help set up that discussion.
Use the instructions and editor below to complete the
To assign a value to a property, the syntax is:
self.property_name = property_value
On line 5,
self.name = 'Coach'assigns the value
'Coach'to the property called
On line 6, add the statement
self.age = 2to assign the integer
2to the property called
age. Be sure to indent the statement to match line 5. This puts
self.age = 2inside the
Pick one of the properties you listed earlier on this page. On line 7, assign a value to that property.
Paste the following code on lines 9 and 10. To keep the statements outside of the class, do NOT indent them.
cat_1 = Cat() print(cat_1.name, cat_1.age)
Line 9 creates a new object called
cat_1, and line 10 prints two of its properties. Run the program to check your work. Properly done, the output should be:
Modify line 10 to print all three property values.
Finally, create another object called
cat_2and print out its property values.
Lets step through the final code:
On line 9,
Cat()calls the class to create a new object.
Control moves to line 1, and the class statements execute.
__init__method runs, and it assigns values to each of the properties included in the code block. This is where
selfplays a role.
When we call a class,
selftakes on the name of the new object. When
cat_1 = Cat()executes,
selfgets assigned the value
self.name = 'Coach'evaluates as
cat_1.name = 'Coach'
self.age = 2evaluates as
cat_1.age = 2
__init__method finishes, control passes back to line 9, and the new object is assigned to the variable
In this Try It example, the
__init__method causes every new
Catobject to start with a
2, and the third property you defined.
The program creates two cat objects,
cat_2, that have the
same property values. Are the two objects the same? To answer this question,
add the statement
print(cat_1 == cat_2) to the bottom of the code and run
the program again. Is the output
cat_2 like twins. Even though they have identical
properties, they still represent separate animals. They might look and
behave exactly the same, but they are different objects!
13.5.4. Use Parameters with
Once we create
cat_2, we can easily change the values for
cat_1.name = "Garfield"
However, it would be better if we could assign these values when the objects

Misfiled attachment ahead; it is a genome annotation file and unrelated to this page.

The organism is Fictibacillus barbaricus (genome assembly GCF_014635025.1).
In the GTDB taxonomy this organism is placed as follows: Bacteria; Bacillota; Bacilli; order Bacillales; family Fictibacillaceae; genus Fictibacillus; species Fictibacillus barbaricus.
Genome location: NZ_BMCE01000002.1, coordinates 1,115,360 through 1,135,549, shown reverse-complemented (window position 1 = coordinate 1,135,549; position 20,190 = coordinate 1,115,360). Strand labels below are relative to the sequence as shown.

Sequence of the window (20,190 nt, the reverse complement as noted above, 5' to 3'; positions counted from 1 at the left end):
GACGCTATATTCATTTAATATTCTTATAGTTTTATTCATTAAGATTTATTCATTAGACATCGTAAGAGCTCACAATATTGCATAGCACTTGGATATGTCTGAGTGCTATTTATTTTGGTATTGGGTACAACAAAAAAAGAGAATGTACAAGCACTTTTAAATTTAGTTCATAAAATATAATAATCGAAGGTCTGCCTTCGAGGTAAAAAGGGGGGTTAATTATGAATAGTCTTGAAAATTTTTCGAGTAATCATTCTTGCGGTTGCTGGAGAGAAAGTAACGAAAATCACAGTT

are first created. Instead of giving every new
Cat object the same name
and age, we want to let these values vary from object to object.
We do this by adding parameters to the
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class Cat: def __init__(self, a_name, an_age): self.name = a_name self.age = an_age
Modify the code in the editor above to match this format. Leave the third property assignment alone for now.
Run the program again. The statement
cat_1 = Cat()should now throw an error. By adding parameters to
__init__, Python expects values to be included when we call the class, but we did not provide any.
Add arguments for a name and an age in the statement. For example,
cat_1 = Cat('Nala', 4). Do the same for
cat_2, but use different values.
Run the program and fix any remaining bugs. Try changing the arguments you send to the class when creating a new object. How do those changes affect the output?
Next, follow a similar process for the third property. Define a parameter and include an argument when you call the class.
13.5.5. Check Your Understanding¶
The questions below refer to a class called
1 2 3 4 5 6 7
class Car: def __init__(make, model, year, color, mpg): self.make = make self.model = model self.year = year self.color = color self.mpg = mpg
If we call the class with
my_car = Car('Chevy', 'Astro', 1985, 'gray', 20),
what is output by
If we create another object called
other_car with the exact same
property values, what is the result of the expressions
my_car == other_car and
my_car.year == other_car.year?
What happens if we call the class with
my_car = Car('Tesla', 'Model S',
- The mpg property is assigned a value of 0.
- The mpg property is assigned the empty string.
- The mpg property is not added to the my_car object.
- The program crashes and displays an error message.